The year was 1995. It was about 80 degrees and the sun was shining. I was on my way to meet some family members for opening day of fishing season. Oregon is nice in late May, and I wanted to get there as quick as possible. I was travelling from Bend to an area about 20 miles away from Tiller up the South Umpqua River.
That meant driving from the east side of the Cascades over to the west side. A route that would take me south down Highway 97 to Diamond Lake Junction. Then east on Highway 138 to Diamond Lake, then South on Highway 62 past Crater Lake and around Lost Creek Lake, then to Trail, then up Highway 227 to Tiller, then up Highway 46 (South Umpqua Road) and finally to camp. It was about an 8 hour drive.
So I broke out my BLM maps and picked out a shortcut that would take me up over the Rogue-Umpqua Divide and essentially cut 4 hours off my trip. I was driving a 1976 GMC Stepside with four wheel drive, so it seemed like a good idea. Isn’t it funny how “seemed like a good idea” is always followed by “boy did I screw up”.
I drove the 3 hours down Highway 97, then over Highway 138, then down Highway 62. Around 2:00 pm, I found the cutoff road that I had chosen to take me straight west over the Cascades instead of around them. I said goodbye to civilization as my beer-bottle-brown truck rumbled onto the dirt road and disappeared into the woods due west. The road was good and I made good time. Climbing about 1000 feet of elevation per hour. I stopped often to look at wildlife along the way. It looked like I was going to make it to camp on the other side before nightfall.
That’s when things got bad… real bad. I rounded a corner and came upon a big patch of snow. I gingerly made my way through it to the other side and continued on. A hundred more yards and came upon another. I started to get worried, so I got out and turned my hubs so I could shift into four wheel drive. That was a mistake. Upon starting again from a stop, my tires began to slip, even in four wheel drive. The problem was the road was slightly slanted back and to my left. About two more feet to the left of my tires was an embankment into a canyon. That meant I was two feet away from going over the bank, rolling the truck, and probably getting hurt up in the middle of nowhere!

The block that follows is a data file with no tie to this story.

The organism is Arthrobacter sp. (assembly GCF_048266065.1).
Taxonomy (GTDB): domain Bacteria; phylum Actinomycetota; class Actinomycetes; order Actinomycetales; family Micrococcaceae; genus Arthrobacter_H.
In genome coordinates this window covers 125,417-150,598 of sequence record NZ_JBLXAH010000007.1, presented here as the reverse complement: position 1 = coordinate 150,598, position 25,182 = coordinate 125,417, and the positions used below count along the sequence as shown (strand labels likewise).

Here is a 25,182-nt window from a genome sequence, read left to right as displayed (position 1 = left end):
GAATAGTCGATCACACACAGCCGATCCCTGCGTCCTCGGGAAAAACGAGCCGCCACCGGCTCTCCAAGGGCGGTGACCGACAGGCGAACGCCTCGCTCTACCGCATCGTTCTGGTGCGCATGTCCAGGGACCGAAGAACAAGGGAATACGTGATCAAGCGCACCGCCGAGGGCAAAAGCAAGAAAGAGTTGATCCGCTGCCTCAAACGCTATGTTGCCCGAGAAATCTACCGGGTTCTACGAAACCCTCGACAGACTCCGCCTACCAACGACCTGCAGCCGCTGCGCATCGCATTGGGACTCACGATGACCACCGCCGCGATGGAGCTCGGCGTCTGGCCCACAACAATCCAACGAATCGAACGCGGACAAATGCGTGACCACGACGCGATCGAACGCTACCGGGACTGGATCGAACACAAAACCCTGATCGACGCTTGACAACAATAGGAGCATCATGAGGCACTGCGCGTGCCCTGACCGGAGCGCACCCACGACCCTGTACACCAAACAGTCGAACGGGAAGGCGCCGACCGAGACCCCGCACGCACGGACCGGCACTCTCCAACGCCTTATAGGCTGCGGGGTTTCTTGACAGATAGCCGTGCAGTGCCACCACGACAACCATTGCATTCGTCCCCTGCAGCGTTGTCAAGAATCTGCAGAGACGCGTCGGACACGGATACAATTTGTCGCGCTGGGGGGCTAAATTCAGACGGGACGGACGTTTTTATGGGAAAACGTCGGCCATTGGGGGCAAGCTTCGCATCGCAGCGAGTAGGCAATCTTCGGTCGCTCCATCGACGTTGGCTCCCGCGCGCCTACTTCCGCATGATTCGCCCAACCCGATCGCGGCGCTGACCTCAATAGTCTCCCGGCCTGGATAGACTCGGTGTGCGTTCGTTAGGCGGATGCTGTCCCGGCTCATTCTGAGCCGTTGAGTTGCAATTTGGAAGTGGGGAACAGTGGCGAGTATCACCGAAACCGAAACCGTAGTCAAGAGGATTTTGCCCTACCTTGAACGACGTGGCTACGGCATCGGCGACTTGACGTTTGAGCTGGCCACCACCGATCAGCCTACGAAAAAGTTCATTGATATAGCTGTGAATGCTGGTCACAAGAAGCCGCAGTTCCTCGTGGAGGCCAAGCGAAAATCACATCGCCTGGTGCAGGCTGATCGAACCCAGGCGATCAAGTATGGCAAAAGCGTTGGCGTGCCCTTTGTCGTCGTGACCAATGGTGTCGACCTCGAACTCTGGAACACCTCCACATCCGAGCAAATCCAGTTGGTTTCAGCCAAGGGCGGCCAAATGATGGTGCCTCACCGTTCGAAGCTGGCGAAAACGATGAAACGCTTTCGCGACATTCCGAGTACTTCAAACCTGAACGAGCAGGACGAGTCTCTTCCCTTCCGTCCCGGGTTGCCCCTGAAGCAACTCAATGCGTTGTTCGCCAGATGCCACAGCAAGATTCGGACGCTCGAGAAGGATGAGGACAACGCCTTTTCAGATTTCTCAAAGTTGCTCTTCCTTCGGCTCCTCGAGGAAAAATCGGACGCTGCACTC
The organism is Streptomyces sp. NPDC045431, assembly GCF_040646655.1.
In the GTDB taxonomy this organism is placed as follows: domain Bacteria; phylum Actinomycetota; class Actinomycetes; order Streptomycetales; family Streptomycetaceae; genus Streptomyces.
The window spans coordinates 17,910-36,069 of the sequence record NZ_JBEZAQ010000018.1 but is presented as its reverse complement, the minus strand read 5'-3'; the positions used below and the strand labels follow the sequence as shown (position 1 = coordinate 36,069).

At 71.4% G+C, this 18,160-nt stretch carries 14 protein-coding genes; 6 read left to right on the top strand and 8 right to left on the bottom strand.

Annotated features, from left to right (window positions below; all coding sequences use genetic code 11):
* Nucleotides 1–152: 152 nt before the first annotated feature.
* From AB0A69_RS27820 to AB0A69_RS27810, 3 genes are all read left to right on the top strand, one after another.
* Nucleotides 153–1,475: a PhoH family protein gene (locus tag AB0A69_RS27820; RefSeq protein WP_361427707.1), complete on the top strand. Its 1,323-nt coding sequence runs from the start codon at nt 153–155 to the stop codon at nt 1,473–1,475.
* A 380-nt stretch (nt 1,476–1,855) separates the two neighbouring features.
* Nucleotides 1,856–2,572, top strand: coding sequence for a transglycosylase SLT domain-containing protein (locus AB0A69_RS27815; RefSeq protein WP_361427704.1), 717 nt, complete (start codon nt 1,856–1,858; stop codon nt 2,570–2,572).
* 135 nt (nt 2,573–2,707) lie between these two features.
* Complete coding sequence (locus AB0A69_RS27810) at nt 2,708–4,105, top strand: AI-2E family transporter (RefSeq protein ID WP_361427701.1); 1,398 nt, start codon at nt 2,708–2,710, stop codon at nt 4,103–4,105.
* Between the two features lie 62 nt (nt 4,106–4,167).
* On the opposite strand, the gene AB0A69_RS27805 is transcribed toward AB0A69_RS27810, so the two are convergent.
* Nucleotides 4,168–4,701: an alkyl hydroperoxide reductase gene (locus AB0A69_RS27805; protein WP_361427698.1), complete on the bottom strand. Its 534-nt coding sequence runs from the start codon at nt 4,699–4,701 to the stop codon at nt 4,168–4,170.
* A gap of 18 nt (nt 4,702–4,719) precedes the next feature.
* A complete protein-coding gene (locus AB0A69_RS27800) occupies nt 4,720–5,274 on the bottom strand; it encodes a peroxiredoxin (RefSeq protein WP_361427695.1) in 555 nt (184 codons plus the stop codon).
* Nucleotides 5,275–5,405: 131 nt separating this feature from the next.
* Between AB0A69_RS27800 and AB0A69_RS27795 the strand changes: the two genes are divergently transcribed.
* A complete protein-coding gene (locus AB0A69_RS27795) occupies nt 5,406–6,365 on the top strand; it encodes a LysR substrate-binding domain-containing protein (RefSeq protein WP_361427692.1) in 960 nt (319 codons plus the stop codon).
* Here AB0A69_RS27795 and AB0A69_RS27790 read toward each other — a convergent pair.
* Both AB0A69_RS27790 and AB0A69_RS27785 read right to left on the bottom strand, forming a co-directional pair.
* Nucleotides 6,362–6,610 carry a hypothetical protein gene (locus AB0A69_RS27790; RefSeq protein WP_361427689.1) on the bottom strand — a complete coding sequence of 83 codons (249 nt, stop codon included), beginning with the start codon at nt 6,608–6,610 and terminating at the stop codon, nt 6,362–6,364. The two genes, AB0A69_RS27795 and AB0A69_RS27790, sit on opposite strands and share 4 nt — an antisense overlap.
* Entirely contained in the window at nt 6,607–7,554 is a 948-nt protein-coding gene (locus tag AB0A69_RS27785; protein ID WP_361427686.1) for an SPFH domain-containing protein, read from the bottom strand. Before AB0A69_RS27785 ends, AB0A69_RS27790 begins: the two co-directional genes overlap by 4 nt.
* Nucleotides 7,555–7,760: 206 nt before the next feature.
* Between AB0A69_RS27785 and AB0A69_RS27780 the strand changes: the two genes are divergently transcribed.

I tried one more time to inch forward but my tires still gained no traction and slipped. This caused my truck to move about 6 inches closer to the bank. My heart pounded. Now I was past worried – I was genuinely afraid! What was supposed to be a shortcut could very well end up being the last day of my life! At the very least, it would be the last day for my trusty GMC.
I got out and surveyed the situation. I measured the distance forward and the distance back. I made a mental note of the angle of the road and the depth of the snow patch I was stuck on. What should I do? It obviously wasn’t able to move forward because of the slight incline. I had to back off the snow patch. It should be easy. I figured the best thing to do was just inch my way back with as little gas as possible by riding the clutch with the engine at idle speed.
I got in, took a deep breath, put her in 4 low, and steadily let up on the clutch until I could feel it moving. The wheels had dug themselves into a trough about ½ inch deep. Again, the truck slide sideways a few inches toward the bank.
I got out again and used my hands to dig out the snow trough directly behind each of the four tires. I got back in and tried the same maneuver, but still it slide sideways. Now I was a mere 6 inches from the bank!
I had nothing else to do but keep trying until it rolled over the bank. So I turned the front wheels to the right so the truck would back away from the bank if I was successful in moving it backward. I let off the clutch again to back out. This time the tires successfully popped out of the snow troughs and the truck moved back and away from the bank. I pushed the clutch back in and applied the brakes. Another big mistake. The back of the truck stopped while the front of the truck slid directly toward the bank as if the front wheels were snowmobile skids!
Over the bank they went. I prepared myself for certain death. At minimum some broken bones and stuck in the wilderness.
There I sat, white-knuckled on the steering wheel. Both feet planted firmly on that brake pedal! I was looking straight out the front window down at the bottom of the canyon. The only thing left on the road was my two back tires. The Chevy 350 rumbled obediently – ready for me to make my next move. I was literally hanging off the top of the bank by my back tires! I looked behind me (up the bank) out my back window. My fishing pole which was in the back of the truck rested precariously on the back of the cab.
With very shaky legs, I carefully moved my left foot over to the emergency brake pedal and pressed it slowly down. It felt like every click of that e-brake was a minute in time. I pressed it so far down that I think I got into some virgin territory on that thing. I then slowly let my right foot off the brake pedal. The truck did not move. I reached up and turned off the engine. Carefully, I slowly opened the door and climbed out. As soon as my feet hit the ground my knees buckled and I fell about 5 feet down the bank. Once I came to a rest, I looked up at the GMC grill. My truck seemed to be looking at me with great concern trying to figure out why I put it in this strange position.